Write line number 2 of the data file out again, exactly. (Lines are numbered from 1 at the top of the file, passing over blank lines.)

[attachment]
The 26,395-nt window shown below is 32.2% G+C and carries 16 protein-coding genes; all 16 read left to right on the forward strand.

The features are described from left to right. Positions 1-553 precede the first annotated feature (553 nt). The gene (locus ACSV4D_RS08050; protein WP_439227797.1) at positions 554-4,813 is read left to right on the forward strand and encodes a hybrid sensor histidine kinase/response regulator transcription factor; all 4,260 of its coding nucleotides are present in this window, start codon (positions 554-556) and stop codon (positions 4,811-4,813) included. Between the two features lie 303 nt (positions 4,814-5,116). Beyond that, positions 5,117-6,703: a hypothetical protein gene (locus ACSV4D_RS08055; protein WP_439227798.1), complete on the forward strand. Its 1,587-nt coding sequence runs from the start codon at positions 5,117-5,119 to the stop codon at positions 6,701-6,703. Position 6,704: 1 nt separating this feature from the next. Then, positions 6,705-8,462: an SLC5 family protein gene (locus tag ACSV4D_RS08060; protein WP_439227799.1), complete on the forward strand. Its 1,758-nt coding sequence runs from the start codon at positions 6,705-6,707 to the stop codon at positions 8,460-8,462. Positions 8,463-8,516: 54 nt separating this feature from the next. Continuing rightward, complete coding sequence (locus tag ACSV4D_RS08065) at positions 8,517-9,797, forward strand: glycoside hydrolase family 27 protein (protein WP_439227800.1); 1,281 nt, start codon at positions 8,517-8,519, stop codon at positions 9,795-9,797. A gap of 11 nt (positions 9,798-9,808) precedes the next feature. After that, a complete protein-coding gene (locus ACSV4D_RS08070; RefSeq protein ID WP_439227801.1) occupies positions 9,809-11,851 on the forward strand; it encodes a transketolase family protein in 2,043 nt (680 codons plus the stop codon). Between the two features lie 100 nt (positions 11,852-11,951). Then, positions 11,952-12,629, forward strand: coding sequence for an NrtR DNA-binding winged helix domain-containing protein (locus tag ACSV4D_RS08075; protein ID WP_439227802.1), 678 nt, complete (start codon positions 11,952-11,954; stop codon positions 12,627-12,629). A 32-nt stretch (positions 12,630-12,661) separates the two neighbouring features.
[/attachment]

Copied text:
The features are described from left to right. Positions 1-553 precede the first annotated feature (553 nt). The gene (locus ACSV4D_RS08050; protein WP_439227797.1) at positions 554-4,813 is read left to right on the forward strand and encodes a hybrid sensor histidine kinase/response regulator transcription factor; all 4,260 of its coding nucleotides are present in this window, start codon (positions 554-556) and stop codon (positions 4,811-4,813) included. Between the two features lie 303 nt (positions 4,814-5,116). Beyond that, positions 5,117-6,703: a hypothetical protein gene (locus ACSV4D_RS08055; protein WP_439227798.1), complete on the forward strand. Its 1,587-nt coding sequence runs from the start codon at positions 5,117-5,119 to the stop codon at positions 6,701-6,703. Position 6,704: 1 nt separating this feature from the next. Then, positions 6,705-8,462: an SLC5 family protein gene (locus tag ACSV4D_RS08060; protein WP_439227799.1), complete on the forward strand. Its 1,758-nt coding sequence runs from the start codon at positions 6,705-6,707 to the stop codon at positions 8,460-8,462. Positions 8,463-8,516: 54 nt separating this feature from the next. Continuing rightward, complete coding sequence (locus tag ACSV4D_RS08065) at positions 8,517-9,797, forward strand: glycoside hydrolase family 27 protein (protein WP_439227800.1); 1,281 nt, start codon at positions 8,517-8,519, stop codon at positions 9,795-9,797. A gap of 11 nt (positions 9,798-9,808) precedes the next feature. After that, a complete protein-coding gene (locus ACSV4D_RS08070; RefSeq protein ID WP_439227801.1) occupies positions 9,809-11,851 on the forward strand; it encodes a transketolase family protein in 2,043 nt (680 codons plus the stop codon). Between the two features lie 100 nt (positions 11,852-11,951). Then, positions 11,952-12,629, forward strand: coding sequence for an NrtR DNA-binding winged helix domain-containing protein (locus tag ACSV4D_RS08075; protein ID WP_439227802.1), 678 nt, complete (start codon positions 11,952-11,954; stop codon positions 12,627-12,629). A 32-nt stretch (positions 12,630-12,661) separates the two neighbouring features.